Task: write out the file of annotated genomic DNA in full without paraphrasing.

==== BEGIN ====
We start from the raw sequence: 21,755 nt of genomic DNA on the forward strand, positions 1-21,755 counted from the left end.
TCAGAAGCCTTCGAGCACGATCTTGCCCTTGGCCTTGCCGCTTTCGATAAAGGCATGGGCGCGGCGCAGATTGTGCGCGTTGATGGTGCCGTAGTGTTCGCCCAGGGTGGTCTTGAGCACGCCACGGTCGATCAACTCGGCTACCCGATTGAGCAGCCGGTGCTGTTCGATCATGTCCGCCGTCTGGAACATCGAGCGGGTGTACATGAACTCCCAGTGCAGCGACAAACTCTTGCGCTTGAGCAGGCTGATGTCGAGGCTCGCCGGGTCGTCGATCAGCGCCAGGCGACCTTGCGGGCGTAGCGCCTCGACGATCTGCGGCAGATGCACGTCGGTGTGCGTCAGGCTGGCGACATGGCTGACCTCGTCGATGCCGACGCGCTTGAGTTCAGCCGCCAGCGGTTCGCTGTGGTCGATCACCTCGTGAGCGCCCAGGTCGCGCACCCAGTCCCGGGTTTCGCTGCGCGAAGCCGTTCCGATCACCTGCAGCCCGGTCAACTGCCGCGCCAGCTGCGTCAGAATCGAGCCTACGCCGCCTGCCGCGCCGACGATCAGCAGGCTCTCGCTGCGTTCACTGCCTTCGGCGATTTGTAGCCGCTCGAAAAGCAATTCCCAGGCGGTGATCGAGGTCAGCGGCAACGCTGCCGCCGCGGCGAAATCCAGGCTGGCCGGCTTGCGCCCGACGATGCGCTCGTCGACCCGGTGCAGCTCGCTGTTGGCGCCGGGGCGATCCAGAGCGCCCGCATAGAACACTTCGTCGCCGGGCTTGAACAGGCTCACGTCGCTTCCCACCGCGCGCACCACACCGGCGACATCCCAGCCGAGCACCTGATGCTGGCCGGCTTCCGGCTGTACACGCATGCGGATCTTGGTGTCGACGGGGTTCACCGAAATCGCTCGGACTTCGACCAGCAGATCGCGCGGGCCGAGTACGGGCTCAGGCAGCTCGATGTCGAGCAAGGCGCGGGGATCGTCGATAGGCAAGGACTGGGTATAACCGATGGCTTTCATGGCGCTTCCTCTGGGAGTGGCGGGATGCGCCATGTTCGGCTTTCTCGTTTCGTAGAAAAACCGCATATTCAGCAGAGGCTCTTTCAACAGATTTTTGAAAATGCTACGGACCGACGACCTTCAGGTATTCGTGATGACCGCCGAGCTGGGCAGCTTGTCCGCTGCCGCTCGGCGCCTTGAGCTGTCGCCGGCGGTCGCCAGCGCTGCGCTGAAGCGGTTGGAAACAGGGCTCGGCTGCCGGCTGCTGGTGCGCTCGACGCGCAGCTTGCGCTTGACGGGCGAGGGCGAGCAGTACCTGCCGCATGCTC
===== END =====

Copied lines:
We start from the raw sequence: 21,755 nt of genomic DNA on the forward strand, positions 1-21,755 counted from the left end.
TCAGAAGCCTTCGAGCACGATCTTGCCCTTGGCCTTGCCGCTTTCGATAAAGGCATGGGCGCGGCGCAGATTGTGCGCGTTGATGGTGCCGTAGTGTTCGCCCAGGGTGGTCTTGAGCACGCCACGGTCGATCAACTCGGCTACCCGATTGAGCAGCCGGTGCTGTTCGATCATGTCCGCCGTCTGGAACATCGAGCGGGTGTACATGAACTCCCAGTGCAGCGACAAACTCTTGCGCTTGAGCAGGCTGATGTCGAGGCTCGCCGGGTCGTCGATCAGCGCCAGGCGACCTTGCGGGCGTAGCGCCTCGACGATCTGCGGCAGATGCACGTCGGTGTGCGTCAGGCTGGCGACATGGCTGACCTCGTCGATGCCGACGCGCTTGAGTTCAGCCGCCAGCGGTTCGCTGTGGTCGATCACCTCGTGAGCGCCCAGGTCGCGCACCCAGTCCCGGGTTTCGCTGCGCGAAGCCGTTCCGATCACCTGCAGCCCGGTCAACTGCCGCGCCAGCTGCGTCAGAATCGAGCCTACGCCGCCTGCCGCGCCGACGATCAGCAGGCTCTCGCTGCGTTCACTGCCTTCGGCGATTTGTAGCCGCTCGAAAAGCAATTCCCAGGCGGTGATCGAGGTCAGCGGCAACGCTGCCGCCGCGGCGAAATCCAGGCTGGCCGGCTTGCGCCCGACGATGCGCTCGTCGACCCGGTGCAGCTCGCTGTTGGCGCCGGGGCGATCCAGAGCGCCCGCATAGAACACTTCGTCGCCGGGCTTGAACAGGCTCACGTCGCTTCCCACCGCGCGCACCACACCGGCGACATCCCAGCCGAGCACCTGATGCTGGCCGGCTTCCGGCTGTACACGCATGCGGATCTTGGTGTCGACGGGGTTCACCGAAATCGCTCGGACTTCGACCAGCAGATCGCGCGGGCCGAGTACGGGCTCAGGCAGCTCGATGTCGAGCAAGGCGCGGGGATCGTCGATAGGCAAGGACTGGGTATAACCGATGGCTTTCATGGCGCTTCCTCTGGGAGTGGCGGGATGCGCCATGTTCGGCTTTCTCGTTTCGTAGAAAAACCGCATATTCAGCAGAGGCTCTTTCAACAGATTTTTGAAAATGCTACGGACCGACGACCTTCAGGTATTCGTGATGACCGCCGAGCTGGGCAGCTTGTCCGCTGCCGCTCGGCGCCTTGAGCTGTCGCCGGCGGTCGCCAGCGCTGCGCTGAAGCGGTTGGAAACAGGGCTCGGCTGCCGGCTGCTGGTGCGCTCGACGCGCAGCTTGCGCTTGACGGGCGAGGGCGAGCAGTACCTGCCGCATGCTC